Adelaide Zoo

Animal Facts

  • Genus:

  • Species:

    Saguinus imperator
  • Conservation

    Least Concern

  • Found In:

    South America
  • Length:

    up to 25cm
  • Weight:


Meet the regal Emperor Tamarins

Adelaide Zoo is home to three beautiful Emperor Tamarins. Twins Una and Bo were born in June 2014, and their younger sister Juanita in February of the following year. The sisters arrived at Adelaide Zoo in February 2016 from Mogo Zoo in New South Wales, and have delighted visitors ever since with their exceptionally well-manicured moustaches and cheeky antics.

The girls are very curious and social, and you can often find them carefully watching staff when they enter the exhibit. They love scent marking and frequently rub themselves all over anything new to show ‘ownership’, even of their keepers, who they mark with tiny hugs! Bo is the friendliest of the lot, and usually makes her way onto her keeper’s shoulder when it comes time to snack on the sister’s favourite treats, sultanas and grapes!

Emperor Tamarins are very small, normally weighing less than 500g. These tiny primates are playful and friendly, with a speckled brown body that ends in a long, orange tail. Best known for their rather lengthy moustaches, Emperor Tamarins are even thought to be named after Emperor Wilhelm II of Germany who sported similar facial hair himself!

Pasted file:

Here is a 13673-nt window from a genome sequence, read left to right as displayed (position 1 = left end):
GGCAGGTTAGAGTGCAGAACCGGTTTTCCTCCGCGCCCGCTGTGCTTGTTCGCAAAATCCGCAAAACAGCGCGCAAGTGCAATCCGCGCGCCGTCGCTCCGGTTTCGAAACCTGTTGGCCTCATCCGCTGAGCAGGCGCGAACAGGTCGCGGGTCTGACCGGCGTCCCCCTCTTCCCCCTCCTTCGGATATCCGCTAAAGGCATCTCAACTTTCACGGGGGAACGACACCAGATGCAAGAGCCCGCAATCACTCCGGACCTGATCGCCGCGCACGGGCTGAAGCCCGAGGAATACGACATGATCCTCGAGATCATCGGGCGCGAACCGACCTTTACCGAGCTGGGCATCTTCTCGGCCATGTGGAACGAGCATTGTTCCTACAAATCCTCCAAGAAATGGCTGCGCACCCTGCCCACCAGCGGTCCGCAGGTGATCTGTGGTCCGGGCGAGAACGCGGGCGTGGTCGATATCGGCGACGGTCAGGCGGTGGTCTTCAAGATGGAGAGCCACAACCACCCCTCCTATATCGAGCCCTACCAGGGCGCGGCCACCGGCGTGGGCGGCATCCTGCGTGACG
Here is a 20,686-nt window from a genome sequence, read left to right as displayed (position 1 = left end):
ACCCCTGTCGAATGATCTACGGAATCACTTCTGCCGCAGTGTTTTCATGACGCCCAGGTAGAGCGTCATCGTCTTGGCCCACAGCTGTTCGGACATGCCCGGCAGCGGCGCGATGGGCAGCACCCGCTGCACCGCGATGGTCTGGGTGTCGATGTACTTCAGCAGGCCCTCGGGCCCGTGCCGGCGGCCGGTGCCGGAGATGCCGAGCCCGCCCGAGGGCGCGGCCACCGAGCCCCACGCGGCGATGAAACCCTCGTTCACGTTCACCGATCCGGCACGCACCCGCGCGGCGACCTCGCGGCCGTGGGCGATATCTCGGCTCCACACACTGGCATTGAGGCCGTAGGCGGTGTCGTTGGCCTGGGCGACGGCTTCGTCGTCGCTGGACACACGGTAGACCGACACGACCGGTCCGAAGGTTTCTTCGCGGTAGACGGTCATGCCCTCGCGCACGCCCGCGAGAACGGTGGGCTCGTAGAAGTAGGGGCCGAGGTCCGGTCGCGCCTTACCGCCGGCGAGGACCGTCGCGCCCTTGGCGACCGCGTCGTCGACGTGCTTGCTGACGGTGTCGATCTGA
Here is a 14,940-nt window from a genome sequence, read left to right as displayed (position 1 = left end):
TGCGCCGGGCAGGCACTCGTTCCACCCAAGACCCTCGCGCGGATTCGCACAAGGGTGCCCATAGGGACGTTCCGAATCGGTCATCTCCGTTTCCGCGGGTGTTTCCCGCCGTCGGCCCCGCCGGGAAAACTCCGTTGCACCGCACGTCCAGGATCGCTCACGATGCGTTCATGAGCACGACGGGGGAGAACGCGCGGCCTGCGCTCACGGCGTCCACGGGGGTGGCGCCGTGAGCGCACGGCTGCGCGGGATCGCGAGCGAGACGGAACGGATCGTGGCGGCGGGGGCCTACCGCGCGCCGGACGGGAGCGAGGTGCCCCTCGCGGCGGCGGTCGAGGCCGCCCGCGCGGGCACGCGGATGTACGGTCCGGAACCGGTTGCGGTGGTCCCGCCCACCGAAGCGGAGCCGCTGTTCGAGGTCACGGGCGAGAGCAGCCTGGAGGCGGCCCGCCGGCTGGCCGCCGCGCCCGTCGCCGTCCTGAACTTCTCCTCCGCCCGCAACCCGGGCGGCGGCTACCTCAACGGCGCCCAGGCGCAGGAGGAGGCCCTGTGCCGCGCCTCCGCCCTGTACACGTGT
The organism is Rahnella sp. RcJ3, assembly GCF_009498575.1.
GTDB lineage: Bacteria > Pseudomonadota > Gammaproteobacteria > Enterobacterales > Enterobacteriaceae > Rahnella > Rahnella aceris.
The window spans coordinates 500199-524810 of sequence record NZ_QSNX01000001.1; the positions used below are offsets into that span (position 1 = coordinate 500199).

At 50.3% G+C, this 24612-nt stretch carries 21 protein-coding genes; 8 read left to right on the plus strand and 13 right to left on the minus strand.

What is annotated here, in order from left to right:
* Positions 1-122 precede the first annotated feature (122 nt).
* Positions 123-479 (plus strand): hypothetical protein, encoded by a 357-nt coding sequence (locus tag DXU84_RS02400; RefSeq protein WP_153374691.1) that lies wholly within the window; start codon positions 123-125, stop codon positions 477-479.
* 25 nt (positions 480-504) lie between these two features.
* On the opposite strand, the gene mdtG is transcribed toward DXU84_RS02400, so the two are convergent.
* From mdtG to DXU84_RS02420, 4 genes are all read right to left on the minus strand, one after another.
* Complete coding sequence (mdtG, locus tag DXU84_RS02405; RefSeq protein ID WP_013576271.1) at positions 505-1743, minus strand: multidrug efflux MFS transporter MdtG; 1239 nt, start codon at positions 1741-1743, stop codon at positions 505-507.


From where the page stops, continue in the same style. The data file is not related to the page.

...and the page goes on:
Variety is the spice of life for the omnivorous Emperor Tamarin, who eat a wide range of foods depending on what they can find throughout their forest homes. This can include fruits, flowers, sap, and sometimes even frogs, insects and small birds.

These mini monkeys breed seasonally when adequate food is available, with the dominant female usually giving birth to twins. The youngsters are then carried around by various members of the family group until they are about 70 days old.

The trees tops of tropical lowland forests across the Amazon in Brazil and Peru are home for the Emperor Tamarin. Sadly, wild populations are declining as their habitat is under threat from deforestation. Some animals are also sold as part of the illegal pet trade.


Love monkeys? Join the wild family and help Emperor Tamarins stay a swing ahead of extinction! There are many ways you can help support these cheeky primates.

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